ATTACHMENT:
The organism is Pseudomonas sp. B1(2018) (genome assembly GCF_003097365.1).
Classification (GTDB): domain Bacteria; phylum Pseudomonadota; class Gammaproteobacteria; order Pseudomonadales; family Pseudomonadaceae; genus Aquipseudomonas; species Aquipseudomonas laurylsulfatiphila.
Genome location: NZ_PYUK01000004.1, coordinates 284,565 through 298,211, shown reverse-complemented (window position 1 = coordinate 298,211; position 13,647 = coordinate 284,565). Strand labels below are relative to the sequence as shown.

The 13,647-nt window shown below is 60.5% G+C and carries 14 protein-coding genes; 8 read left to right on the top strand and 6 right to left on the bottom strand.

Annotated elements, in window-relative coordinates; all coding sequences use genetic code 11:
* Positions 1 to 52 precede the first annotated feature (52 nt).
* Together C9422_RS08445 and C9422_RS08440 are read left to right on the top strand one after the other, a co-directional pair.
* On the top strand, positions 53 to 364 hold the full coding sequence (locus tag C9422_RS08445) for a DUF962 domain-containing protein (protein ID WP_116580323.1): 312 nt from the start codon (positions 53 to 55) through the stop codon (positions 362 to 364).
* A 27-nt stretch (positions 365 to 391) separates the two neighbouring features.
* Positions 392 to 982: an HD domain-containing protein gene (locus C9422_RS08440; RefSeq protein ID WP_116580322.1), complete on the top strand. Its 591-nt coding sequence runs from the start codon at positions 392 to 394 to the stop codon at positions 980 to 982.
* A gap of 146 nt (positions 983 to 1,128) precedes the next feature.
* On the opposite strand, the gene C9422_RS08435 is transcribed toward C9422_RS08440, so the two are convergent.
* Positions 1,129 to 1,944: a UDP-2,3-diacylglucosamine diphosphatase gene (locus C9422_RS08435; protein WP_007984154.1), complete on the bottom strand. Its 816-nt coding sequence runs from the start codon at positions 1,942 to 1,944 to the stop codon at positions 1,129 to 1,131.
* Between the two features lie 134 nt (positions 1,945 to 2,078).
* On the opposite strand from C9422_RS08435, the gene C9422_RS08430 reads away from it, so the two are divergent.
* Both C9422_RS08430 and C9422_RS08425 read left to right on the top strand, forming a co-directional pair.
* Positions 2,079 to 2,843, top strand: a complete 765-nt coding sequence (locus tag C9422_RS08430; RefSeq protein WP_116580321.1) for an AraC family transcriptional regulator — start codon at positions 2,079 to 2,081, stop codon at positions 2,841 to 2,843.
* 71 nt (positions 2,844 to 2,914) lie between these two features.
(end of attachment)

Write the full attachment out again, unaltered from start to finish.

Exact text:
The organism is Pseudomonas sp. B1(2018) (genome assembly GCF_003097365.1).
Classification (GTDB): domain Bacteria; phylum Pseudomonadota; class Gammaproteobacteria; order Pseudomonadales; family Pseudomonadaceae; genus Aquipseudomonas; species Aquipseudomonas laurylsulfatiphila.
Genome location: NZ_PYUK01000004.1, coordinates 284,565 through 298,211, shown reverse-complemented (window position 1 = coordinate 298,211; position 13,647 = coordinate 284,565). Strand labels below are relative to the sequence as shown.

The 13,647-nt window shown below is 60.5% G+C and carries 14 protein-coding genes; 8 read left to right on the top strand and 6 right to left on the bottom strand.

Annotated elements, in window-relative coordinates; all coding sequences use genetic code 11:
* Positions 1 to 52 precede the first annotated feature (52 nt).
* Together C9422_RS08445 and C9422_RS08440 are read left to right on the top strand one after the other, a co-directional pair.
* On the top strand, positions 53 to 364 hold the full coding sequence (locus tag C9422_RS08445) for a DUF962 domain-containing protein (protein ID WP_116580323.1): 312 nt from the start codon (positions 53 to 55) through the stop codon (positions 362 to 364).
* A 27-nt stretch (positions 365 to 391) separates the two neighbouring features.
* Positions 392 to 982: an HD domain-containing protein gene (locus C9422_RS08440; RefSeq protein ID WP_116580322.1), complete on the top strand. Its 591-nt coding sequence runs from the start codon at positions 392 to 394 to the stop codon at positions 980 to 982.
* A gap of 146 nt (positions 983 to 1,128) precedes the next feature.
* On the opposite strand, the gene C9422_RS08435 is transcribed toward C9422_RS08440, so the two are convergent.
* Positions 1,129 to 1,944: a UDP-2,3-diacylglucosamine diphosphatase gene (locus C9422_RS08435; protein WP_007984154.1), complete on the bottom strand. Its 816-nt coding sequence runs from the start codon at positions 1,942 to 1,944 to the stop codon at positions 1,129 to 1,131.
* Between the two features lie 134 nt (positions 1,945 to 2,078).
* On the opposite strand from C9422_RS08435, the gene C9422_RS08430 reads away from it, so the two are divergent.
* Both C9422_RS08430 and C9422_RS08425 read left to right on the top strand, forming a co-directional pair.
* Positions 2,079 to 2,843, top strand: a complete 765-nt coding sequence (locus tag C9422_RS08430; RefSeq protein WP_116580321.1) for an AraC family transcriptional regulator — start codon at positions 2,079 to 2,081, stop codon at positions 2,841 to 2,843.
* 71 nt (positions 2,844 to 2,914) lie between these two features.